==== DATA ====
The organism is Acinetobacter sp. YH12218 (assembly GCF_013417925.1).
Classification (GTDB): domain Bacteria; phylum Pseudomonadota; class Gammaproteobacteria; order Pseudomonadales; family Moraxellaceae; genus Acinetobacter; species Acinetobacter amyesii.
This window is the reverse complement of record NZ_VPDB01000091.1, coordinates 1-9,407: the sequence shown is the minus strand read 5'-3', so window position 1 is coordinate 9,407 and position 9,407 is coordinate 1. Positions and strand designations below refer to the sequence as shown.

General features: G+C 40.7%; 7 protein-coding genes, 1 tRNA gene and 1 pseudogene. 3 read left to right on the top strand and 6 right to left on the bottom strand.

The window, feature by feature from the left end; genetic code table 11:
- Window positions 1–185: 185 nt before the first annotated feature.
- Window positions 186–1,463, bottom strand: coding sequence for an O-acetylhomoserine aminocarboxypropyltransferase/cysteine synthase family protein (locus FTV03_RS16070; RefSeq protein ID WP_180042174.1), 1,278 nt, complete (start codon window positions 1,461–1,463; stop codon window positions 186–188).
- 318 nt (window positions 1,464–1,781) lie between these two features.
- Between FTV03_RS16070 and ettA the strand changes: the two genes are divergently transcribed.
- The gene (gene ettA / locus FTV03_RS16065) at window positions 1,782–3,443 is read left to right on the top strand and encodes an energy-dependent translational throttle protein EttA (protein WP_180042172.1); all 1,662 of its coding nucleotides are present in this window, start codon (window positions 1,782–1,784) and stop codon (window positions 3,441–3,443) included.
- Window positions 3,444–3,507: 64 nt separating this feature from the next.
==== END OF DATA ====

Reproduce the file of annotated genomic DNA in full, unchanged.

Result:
The organism is Acinetobacter sp. YH12218 (assembly GCF_013417925.1).
Classification (GTDB): domain Bacteria; phylum Pseudomonadota; class Gammaproteobacteria; order Pseudomonadales; family Moraxellaceae; genus Acinetobacter; species Acinetobacter amyesii.
This window is the reverse complement of record NZ_VPDB01000091.1, coordinates 1-9,407: the sequence shown is the minus strand read 5'-3', so window position 1 is coordinate 9,407 and position 9,407 is coordinate 1. Positions and strand designations below refer to the sequence as shown.

General features: G+C 40.7%; 7 protein-coding genes, 1 tRNA gene and 1 pseudogene. 3 read left to right on the top strand and 6 right to left on the bottom strand.

The window, feature by feature from the left end; genetic code table 11:
- Window positions 1–185: 185 nt before the first annotated feature.
- Window positions 186–1,463, bottom strand: coding sequence for an O-acetylhomoserine aminocarboxypropyltransferase/cysteine synthase family protein (locus FTV03_RS16070; RefSeq protein ID WP_180042174.1), 1,278 nt, complete (start codon window positions 1,461–1,463; stop codon window positions 186–188).
- 318 nt (window positions 1,464–1,781) lie between these two features.
- Between FTV03_RS16070 and ettA the strand changes: the two genes are divergently transcribed.
- The gene (gene ettA / locus FTV03_RS16065) at window positions 1,782–3,443 is read left to right on the top strand and encodes an energy-dependent translational throttle protein EttA (protein WP_180042172.1); all 1,662 of its coding nucleotides are present in this window, start codon (window positions 1,782–1,784) and stop codon (window positions 3,441–3,443) included.
- Window positions 3,444–3,507: 64 nt separating this feature from the next.